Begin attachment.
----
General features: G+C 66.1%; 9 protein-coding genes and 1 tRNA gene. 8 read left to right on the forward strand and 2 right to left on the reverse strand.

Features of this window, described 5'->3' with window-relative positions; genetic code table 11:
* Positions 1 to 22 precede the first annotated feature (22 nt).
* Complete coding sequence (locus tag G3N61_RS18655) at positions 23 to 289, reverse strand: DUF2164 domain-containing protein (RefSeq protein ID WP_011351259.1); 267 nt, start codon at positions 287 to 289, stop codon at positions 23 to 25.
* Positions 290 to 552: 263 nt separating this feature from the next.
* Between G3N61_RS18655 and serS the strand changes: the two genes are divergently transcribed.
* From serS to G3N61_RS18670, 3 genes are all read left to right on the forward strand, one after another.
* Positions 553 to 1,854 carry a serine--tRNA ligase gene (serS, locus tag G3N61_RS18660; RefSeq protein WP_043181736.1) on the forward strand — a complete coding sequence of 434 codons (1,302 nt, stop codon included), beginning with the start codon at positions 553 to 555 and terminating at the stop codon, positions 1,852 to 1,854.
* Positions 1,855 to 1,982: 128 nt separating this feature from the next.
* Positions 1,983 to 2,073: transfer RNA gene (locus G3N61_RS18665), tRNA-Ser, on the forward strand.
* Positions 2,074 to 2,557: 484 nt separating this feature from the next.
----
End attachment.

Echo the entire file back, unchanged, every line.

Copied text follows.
General features: G+C 66.1%; 9 protein-coding genes and 1 tRNA gene. 8 read left to right on the forward strand and 2 right to left on the reverse strand.

Features of this window, described 5'->3' with window-relative positions; genetic code table 11:
* Positions 1 to 22 precede the first annotated feature (22 nt).
* Complete coding sequence (locus tag G3N61_RS18655) at positions 23 to 289, reverse strand: DUF2164 domain-containing protein (RefSeq protein ID WP_011351259.1); 267 nt, start codon at positions 287 to 289, stop codon at positions 23 to 25.
* Positions 290 to 552: 263 nt separating this feature from the next.
* Between G3N61_RS18655 and serS the strand changes: the two genes are divergently transcribed.
* From serS to G3N61_RS18670, 3 genes are all read left to right on the forward strand, one after another.
* Positions 553 to 1,854 carry a serine--tRNA ligase gene (serS, locus tag G3N61_RS18660; RefSeq protein WP_043181736.1) on the forward strand — a complete coding sequence of 434 codons (1,302 nt, stop codon included), beginning with the start codon at positions 553 to 555 and terminating at the stop codon, positions 1,852 to 1,854.
* Positions 1,855 to 1,982: 128 nt separating this feature from the next.
* Positions 1,983 to 2,073: transfer RNA gene (locus G3N61_RS18665), tRNA-Ser, on the forward strand.
* Positions 2,074 to 2,557: 484 nt separating this feature from the next.